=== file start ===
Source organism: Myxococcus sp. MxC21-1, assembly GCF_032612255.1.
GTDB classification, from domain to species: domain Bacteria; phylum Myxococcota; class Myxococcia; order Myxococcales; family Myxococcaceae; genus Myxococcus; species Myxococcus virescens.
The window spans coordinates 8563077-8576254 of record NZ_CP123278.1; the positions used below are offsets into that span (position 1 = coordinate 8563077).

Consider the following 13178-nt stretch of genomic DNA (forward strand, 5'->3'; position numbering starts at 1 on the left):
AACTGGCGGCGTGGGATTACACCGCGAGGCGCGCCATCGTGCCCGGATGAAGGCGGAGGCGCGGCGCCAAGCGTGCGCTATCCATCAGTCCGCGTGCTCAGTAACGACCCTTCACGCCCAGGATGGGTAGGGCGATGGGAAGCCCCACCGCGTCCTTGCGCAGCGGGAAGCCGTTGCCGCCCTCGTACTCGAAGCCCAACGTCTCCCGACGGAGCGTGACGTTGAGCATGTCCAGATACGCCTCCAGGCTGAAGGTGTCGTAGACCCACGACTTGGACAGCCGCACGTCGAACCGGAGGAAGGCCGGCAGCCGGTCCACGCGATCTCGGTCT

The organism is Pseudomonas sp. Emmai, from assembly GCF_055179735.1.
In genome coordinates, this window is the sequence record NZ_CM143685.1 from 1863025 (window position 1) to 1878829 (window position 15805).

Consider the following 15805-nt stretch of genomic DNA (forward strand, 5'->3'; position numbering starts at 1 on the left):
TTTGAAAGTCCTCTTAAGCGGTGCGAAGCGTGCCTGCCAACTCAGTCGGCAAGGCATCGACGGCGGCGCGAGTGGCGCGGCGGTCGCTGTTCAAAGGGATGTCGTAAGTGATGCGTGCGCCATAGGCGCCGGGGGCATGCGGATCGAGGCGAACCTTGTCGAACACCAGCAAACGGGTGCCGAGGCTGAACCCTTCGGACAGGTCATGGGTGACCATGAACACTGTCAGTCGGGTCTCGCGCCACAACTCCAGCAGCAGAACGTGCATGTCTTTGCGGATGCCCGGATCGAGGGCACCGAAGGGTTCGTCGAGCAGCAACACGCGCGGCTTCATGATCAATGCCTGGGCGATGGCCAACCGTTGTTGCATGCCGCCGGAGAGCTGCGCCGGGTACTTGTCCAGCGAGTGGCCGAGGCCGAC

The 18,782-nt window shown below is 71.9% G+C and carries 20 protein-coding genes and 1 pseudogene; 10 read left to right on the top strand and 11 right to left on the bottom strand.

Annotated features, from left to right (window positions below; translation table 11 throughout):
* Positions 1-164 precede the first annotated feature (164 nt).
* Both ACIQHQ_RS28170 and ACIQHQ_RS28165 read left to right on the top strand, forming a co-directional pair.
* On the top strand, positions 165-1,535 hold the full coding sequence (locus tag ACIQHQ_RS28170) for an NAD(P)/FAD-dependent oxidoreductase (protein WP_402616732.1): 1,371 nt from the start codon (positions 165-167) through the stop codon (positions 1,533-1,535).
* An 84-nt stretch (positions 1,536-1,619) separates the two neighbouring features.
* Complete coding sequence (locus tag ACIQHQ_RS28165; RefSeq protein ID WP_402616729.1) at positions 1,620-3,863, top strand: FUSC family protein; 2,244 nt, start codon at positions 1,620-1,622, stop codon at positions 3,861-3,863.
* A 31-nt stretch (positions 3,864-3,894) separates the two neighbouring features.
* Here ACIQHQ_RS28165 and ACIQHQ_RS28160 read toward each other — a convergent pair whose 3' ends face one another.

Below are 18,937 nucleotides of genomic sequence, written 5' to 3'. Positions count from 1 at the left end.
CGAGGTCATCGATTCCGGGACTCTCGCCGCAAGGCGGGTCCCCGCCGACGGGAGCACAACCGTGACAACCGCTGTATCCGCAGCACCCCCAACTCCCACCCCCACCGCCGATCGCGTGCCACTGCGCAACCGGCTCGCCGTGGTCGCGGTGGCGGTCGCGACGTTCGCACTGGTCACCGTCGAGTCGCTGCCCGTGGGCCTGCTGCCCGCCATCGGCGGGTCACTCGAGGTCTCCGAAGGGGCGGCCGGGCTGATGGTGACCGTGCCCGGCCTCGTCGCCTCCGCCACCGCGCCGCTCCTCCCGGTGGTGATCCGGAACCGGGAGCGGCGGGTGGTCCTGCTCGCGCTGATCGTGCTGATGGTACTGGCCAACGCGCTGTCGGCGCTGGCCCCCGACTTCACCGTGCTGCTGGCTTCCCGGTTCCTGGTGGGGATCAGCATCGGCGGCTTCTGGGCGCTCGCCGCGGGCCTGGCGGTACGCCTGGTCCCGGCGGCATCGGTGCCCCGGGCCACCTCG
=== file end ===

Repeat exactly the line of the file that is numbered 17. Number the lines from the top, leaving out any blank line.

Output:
* A 31-nt stretch (positions 3,864-3,894) separates the two neighbouring features.